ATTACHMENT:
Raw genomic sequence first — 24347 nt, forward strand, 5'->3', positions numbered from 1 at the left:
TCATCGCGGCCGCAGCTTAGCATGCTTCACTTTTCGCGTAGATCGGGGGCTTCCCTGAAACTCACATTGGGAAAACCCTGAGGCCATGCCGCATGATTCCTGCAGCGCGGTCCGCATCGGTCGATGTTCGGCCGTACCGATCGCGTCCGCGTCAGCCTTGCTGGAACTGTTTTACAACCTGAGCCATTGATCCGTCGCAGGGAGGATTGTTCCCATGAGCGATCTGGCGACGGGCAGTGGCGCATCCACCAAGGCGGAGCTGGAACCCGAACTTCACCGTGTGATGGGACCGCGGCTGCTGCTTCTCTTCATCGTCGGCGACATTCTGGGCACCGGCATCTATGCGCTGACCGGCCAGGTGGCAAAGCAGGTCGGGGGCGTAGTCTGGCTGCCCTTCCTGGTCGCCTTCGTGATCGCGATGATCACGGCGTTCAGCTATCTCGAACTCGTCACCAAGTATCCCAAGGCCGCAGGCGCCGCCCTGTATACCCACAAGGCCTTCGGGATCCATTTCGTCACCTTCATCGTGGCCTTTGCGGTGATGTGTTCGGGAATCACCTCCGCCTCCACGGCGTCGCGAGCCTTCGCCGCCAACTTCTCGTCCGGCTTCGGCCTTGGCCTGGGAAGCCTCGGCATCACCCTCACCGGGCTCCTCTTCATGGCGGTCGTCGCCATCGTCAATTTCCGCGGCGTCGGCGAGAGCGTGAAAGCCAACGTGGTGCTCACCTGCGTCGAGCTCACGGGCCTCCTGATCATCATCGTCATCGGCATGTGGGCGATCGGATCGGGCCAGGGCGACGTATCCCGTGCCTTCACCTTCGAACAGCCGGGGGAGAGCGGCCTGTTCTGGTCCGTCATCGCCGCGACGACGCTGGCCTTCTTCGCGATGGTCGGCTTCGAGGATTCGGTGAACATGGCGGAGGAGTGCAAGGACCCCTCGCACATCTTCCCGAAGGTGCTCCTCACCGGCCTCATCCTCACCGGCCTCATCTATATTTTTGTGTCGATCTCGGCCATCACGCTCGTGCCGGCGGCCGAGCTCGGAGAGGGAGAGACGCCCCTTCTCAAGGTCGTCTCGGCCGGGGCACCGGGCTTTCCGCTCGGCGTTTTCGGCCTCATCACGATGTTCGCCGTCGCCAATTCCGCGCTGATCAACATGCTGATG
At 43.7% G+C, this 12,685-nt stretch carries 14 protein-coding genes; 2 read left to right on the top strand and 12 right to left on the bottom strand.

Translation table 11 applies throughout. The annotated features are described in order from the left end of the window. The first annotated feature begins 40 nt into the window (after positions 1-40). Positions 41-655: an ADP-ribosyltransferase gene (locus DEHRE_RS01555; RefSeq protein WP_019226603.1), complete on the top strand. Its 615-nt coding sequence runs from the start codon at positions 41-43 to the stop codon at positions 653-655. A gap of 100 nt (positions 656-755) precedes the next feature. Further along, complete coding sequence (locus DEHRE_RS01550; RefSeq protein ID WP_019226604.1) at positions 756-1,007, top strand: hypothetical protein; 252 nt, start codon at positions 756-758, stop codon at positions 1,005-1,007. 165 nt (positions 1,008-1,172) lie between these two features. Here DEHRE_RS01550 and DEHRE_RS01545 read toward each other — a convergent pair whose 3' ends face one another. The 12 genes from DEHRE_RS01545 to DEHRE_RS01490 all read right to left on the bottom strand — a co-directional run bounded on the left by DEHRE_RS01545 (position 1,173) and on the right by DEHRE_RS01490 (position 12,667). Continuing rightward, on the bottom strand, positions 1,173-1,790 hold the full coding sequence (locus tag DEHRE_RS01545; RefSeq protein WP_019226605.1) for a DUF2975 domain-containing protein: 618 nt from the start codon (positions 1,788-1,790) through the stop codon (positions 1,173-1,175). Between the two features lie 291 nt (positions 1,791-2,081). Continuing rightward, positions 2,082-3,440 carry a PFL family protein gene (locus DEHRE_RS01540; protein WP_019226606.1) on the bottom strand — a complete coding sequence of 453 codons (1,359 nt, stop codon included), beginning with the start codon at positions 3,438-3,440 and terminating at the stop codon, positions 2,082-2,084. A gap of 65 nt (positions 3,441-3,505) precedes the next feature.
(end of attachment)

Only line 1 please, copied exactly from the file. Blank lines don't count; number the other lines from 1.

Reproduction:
Raw genomic sequence first — 24347 nt, forward strand, 5'->3', positions numbered from 1 at the left: